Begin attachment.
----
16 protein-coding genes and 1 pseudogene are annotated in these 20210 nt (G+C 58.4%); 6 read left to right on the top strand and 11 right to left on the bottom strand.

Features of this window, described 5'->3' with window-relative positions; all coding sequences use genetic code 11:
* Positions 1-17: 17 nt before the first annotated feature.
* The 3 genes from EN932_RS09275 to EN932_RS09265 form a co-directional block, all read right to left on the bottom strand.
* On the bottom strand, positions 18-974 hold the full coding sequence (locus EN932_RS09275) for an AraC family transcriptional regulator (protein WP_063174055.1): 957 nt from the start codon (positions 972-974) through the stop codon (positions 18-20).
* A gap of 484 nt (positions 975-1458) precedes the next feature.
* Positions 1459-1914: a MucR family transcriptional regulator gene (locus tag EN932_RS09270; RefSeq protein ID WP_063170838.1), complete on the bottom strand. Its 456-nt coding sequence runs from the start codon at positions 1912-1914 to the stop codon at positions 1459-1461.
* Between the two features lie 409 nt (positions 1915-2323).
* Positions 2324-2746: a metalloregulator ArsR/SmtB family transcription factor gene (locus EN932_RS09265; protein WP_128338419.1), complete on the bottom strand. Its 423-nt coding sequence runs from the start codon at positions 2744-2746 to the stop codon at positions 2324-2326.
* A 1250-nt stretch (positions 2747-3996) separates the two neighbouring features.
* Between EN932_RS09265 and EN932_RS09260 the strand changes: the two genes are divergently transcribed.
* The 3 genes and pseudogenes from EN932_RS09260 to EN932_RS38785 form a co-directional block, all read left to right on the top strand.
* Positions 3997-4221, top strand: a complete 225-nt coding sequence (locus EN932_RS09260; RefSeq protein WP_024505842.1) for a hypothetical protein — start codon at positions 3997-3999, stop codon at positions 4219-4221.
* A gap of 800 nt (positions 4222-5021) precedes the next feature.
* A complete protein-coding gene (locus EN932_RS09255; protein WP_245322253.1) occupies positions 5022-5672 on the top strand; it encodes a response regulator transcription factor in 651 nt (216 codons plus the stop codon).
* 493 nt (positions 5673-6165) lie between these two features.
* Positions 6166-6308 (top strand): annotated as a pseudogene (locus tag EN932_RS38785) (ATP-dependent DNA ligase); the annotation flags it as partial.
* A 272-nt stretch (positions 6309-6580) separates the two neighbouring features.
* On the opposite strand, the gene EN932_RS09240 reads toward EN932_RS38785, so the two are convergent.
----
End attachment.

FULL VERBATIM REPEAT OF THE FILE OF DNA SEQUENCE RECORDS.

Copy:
16 protein-coding genes and 1 pseudogene are annotated in these 20210 nt (G+C 58.4%); 6 read left to right on the top strand and 11 right to left on the bottom strand.

Features of this window, described 5'->3' with window-relative positions; all coding sequences use genetic code 11:
* Positions 1-17: 17 nt before the first annotated feature.
* The 3 genes from EN932_RS09275 to EN932_RS09265 form a co-directional block, all read right to left on the bottom strand.
* On the bottom strand, positions 18-974 hold the full coding sequence (locus EN932_RS09275) for an AraC family transcriptional regulator (protein WP_063174055.1): 957 nt from the start codon (positions 972-974) through the stop codon (positions 18-20).
* A gap of 484 nt (positions 975-1458) precedes the next feature.
* Positions 1459-1914: a MucR family transcriptional regulator gene (locus tag EN932_RS09270; RefSeq protein ID WP_063170838.1), complete on the bottom strand. Its 456-nt coding sequence runs from the start codon at positions 1912-1914 to the stop codon at positions 1459-1461.
* Between the two features lie 409 nt (positions 1915-2323).
* Positions 2324-2746: a metalloregulator ArsR/SmtB family transcription factor gene (locus EN932_RS09265; protein WP_128338419.1), complete on the bottom strand. Its 423-nt coding sequence runs from the start codon at positions 2744-2746 to the stop codon at positions 2324-2326.
* A 1250-nt stretch (positions 2747-3996) separates the two neighbouring features.
* Between EN932_RS09265 and EN932_RS09260 the strand changes: the two genes are divergently transcribed.
* The 3 genes and pseudogenes from EN932_RS09260 to EN932_RS38785 form a co-directional block, all read left to right on the top strand.
* Positions 3997-4221, top strand: a complete 225-nt coding sequence (locus EN932_RS09260; RefSeq protein WP_024505842.1) for a hypothetical protein — start codon at positions 3997-3999, stop codon at positions 4219-4221.
* A gap of 800 nt (positions 4222-5021) precedes the next feature.
* A complete protein-coding gene (locus EN932_RS09255; protein WP_245322253.1) occupies positions 5022-5672 on the top strand; it encodes a response regulator transcription factor in 651 nt (216 codons plus the stop codon).
* 493 nt (positions 5673-6165) lie between these two features.
* Positions 6166-6308 (top strand): annotated as a pseudogene (locus tag EN932_RS38785) (ATP-dependent DNA ligase); the annotation flags it as partial.
* A 272-nt stretch (positions 6309-6580) separates the two neighbouring features.
* On the opposite strand, the gene EN932_RS09240 reads toward EN932_RS38785, so the two are convergent.